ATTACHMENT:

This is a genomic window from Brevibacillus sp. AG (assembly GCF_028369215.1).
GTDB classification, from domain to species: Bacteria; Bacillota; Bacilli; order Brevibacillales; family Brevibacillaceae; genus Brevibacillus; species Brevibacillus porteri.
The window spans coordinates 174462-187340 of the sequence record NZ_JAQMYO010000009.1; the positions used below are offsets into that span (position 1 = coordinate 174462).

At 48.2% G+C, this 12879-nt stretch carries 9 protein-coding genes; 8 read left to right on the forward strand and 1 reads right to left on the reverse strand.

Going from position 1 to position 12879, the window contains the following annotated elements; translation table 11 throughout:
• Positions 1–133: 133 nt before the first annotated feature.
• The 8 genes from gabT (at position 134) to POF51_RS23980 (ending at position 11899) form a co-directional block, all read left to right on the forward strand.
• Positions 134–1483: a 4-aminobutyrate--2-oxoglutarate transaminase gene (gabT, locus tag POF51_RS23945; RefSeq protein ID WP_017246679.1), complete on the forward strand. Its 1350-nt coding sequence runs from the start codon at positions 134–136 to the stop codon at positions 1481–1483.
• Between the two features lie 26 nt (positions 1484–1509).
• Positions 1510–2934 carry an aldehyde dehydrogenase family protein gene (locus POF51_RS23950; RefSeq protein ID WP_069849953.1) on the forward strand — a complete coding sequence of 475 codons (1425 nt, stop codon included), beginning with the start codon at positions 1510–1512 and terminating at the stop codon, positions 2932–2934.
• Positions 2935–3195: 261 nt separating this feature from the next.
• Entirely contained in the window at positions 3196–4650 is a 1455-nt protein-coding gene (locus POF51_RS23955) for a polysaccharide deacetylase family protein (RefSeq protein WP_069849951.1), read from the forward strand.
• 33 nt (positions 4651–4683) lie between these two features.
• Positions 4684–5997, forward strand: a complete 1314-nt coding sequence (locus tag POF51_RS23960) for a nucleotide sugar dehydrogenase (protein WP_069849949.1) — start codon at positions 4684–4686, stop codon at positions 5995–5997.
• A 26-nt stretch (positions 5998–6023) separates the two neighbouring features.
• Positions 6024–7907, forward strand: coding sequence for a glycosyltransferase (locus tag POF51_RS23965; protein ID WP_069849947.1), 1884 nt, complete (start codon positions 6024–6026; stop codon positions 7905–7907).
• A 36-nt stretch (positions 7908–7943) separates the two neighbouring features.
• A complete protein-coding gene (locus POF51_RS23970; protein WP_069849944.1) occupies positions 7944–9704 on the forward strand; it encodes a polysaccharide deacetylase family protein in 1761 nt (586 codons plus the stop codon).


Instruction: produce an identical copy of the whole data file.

This is a genomic window from Brevibacillus sp. AG (assembly GCF_028369215.1).
GTDB classification, from domain to species: Bacteria; Bacillota; Bacilli; order Brevibacillales; family Brevibacillaceae; genus Brevibacillus; species Brevibacillus porteri.
The window spans coordinates 174462-187340 of the sequence record NZ_JAQMYO010000009.1; the positions used below are offsets into that span (position 1 = coordinate 174462).

At 48.2% G+C, this 12879-nt stretch carries 9 protein-coding genes; 8 read left to right on the forward strand and 1 reads right to left on the reverse strand.

Going from position 1 to position 12879, the window contains the following annotated elements; translation table 11 throughout:
• Positions 1–133: 133 nt before the first annotated feature.
• The 8 genes from gabT (at position 134) to POF51_RS23980 (ending at position 11899) form a co-directional block, all read left to right on the forward strand.
• Positions 134–1483: a 4-aminobutyrate--2-oxoglutarate transaminase gene (gabT, locus tag POF51_RS23945; RefSeq protein ID WP_017246679.1), complete on the forward strand. Its 1350-nt coding sequence runs from the start codon at positions 134–136 to the stop codon at positions 1481–1483.
• Between the two features lie 26 nt (positions 1484–1509).
• Positions 1510–2934 carry an aldehyde dehydrogenase family protein gene (locus POF51_RS23950; RefSeq protein ID WP_069849953.1) on the forward strand — a complete coding sequence of 475 codons (1425 nt, stop codon included), beginning with the start codon at positions 1510–1512 and terminating at the stop codon, positions 2932–2934.
• Positions 2935–3195: 261 nt separating this feature from the next.
• Entirely contained in the window at positions 3196–4650 is a 1455-nt protein-coding gene (locus POF51_RS23955) for a polysaccharide deacetylase family protein (RefSeq protein WP_069849951.1), read from the forward strand.
• 33 nt (positions 4651–4683) lie between these two features.
• Positions 4684–5997, forward strand: a complete 1314-nt coding sequence (locus tag POF51_RS23960) for a nucleotide sugar dehydrogenase (protein WP_069849949.1) — start codon at positions 4684–4686, stop codon at positions 5995–5997.
• A 26-nt stretch (positions 5998–6023) separates the two neighbouring features.
• Positions 6024–7907, forward strand: coding sequence for a glycosyltransferase (locus tag POF51_RS23965; protein ID WP_069849947.1), 1884 nt, complete (start codon positions 6024–6026; stop codon positions 7905–7907).
• A 36-nt stretch (positions 7908–7943) separates the two neighbouring features.
• A complete protein-coding gene (locus POF51_RS23970; protein WP_069849944.1) occupies positions 7944–9704 on the forward strand; it encodes a polysaccharide deacetylase family protein in 1761 nt (586 codons plus the stop codon).